Richard and Sherry Whitford by the “Table for One” they arrange every Veterans  Day at the Sturgill Hospice Care Center.

Honoring Our Veterans

My husband, Richard and I, are passionate about HPH Hospice and have been involved in nearly all aspects of its volunteer program. However, we’re both drawn to the agency’s We Honor Veterans program, which began in 2011 and is now hundreds of volunteers strong. You see, Richard is a Vietnam era veteran and I am a huge military supporter.  Being involved with veterans and their loved ones through hospice provides a powerful way to say thank you to the brave men and women who have sacrificed much so that we can be free.

Since April 2013, Richard and I have had the privilege of being involved in literally hundreds of hospice pinnings. This involves providing the veteran with a customized certificate, a We Honor Veterans pin and a star. The back of the star reads: “I am part of our American flag that has flown over a home in Florida. I can no longer fly. The sun and winds have caused me to become tattered and torn. Please carry me as a reminder that you are not forgotten.”

Each pinning is simple, beautiful and unique. Because we are also 11th Hour volunteers,   Richard and I are on call to be at bedside of actively dying HPH Hospice patients. We never miss the opportunity to say thank you to our veterans.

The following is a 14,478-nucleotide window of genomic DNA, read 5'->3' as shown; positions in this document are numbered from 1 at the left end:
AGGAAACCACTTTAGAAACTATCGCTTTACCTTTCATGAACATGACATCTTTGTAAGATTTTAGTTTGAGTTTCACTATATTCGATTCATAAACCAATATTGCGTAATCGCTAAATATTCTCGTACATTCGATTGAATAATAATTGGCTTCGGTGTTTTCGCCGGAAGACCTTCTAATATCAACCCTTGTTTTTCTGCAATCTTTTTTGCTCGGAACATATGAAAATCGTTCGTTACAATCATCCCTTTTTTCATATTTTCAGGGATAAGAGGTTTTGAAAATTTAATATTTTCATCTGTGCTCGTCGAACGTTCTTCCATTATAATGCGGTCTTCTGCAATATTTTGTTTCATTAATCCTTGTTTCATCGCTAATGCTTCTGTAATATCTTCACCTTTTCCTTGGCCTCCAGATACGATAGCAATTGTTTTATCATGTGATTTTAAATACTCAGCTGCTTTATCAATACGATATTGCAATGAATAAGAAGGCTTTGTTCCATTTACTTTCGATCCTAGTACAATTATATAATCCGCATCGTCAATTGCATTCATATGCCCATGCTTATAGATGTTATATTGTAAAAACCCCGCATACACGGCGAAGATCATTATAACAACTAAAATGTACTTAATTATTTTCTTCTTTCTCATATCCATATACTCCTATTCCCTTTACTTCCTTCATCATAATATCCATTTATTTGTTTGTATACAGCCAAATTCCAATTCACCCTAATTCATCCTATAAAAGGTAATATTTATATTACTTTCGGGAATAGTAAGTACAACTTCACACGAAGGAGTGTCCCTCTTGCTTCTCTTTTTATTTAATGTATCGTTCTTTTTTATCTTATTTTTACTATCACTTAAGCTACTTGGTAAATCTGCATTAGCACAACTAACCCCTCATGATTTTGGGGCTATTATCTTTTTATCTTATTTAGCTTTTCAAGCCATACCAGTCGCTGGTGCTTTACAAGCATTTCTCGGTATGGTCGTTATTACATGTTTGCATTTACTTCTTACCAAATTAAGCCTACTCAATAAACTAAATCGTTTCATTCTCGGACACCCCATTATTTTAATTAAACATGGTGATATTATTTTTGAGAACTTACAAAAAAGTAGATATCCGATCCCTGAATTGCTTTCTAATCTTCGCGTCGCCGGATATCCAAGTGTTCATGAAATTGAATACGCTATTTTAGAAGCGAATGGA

Touched by the Ceremonies to Honor Veterans

Families are so touched and grateful for the pinning ceremonies. A few times, we’ve made visits to honor a patient but not everyone in the family has been able to be present. So, imagine how wonderful we feel when family members ask if we can return and repeat the ceremony when everyone can be there. Of course, we say yes! During the pinnings, patients will often share short stories about what happened during their years of military service – stories that their loved ones may have never heard before.

Perhaps one of our most touching moments occurred when Richard and I did a pinning for a patient who was not responsive. The family was there, but because the patient was near death, we were talking primarily to the family. The patient was wearing a U.S. Marines cap, and Richard leaned over to place the veteran’s pin on it, stating aloud how grateful he was for the gentleman’s many years of military service.

As he saluted the patient, Richard said: “From one veteran to another, I salute you, sir.” The patient then saluted Richard in return!  Everyone started to cry, but they were tears of joy.

Moments like these are priceless. When we’ve been asked by family members to attend or participate in their loved one’s funeral on behalf of HPH Hospice, we are deeply touched. And, it’s a huge honor for the family to ask us to write and deliver the eulogy.

On Veterans Day and on other significant military occasions throughout the year, Richard and I arrange a “table for one” in the dining room at the Sturgill Hospice Care Center in Brooksville to honor and remember our POW/MIA.

We give thanks for our veterans and their families, and are grateful for all the wonderful men and women, veterans and non-veterans, for whom we’ve met during our volunteer service.

Let them never be forgotten.

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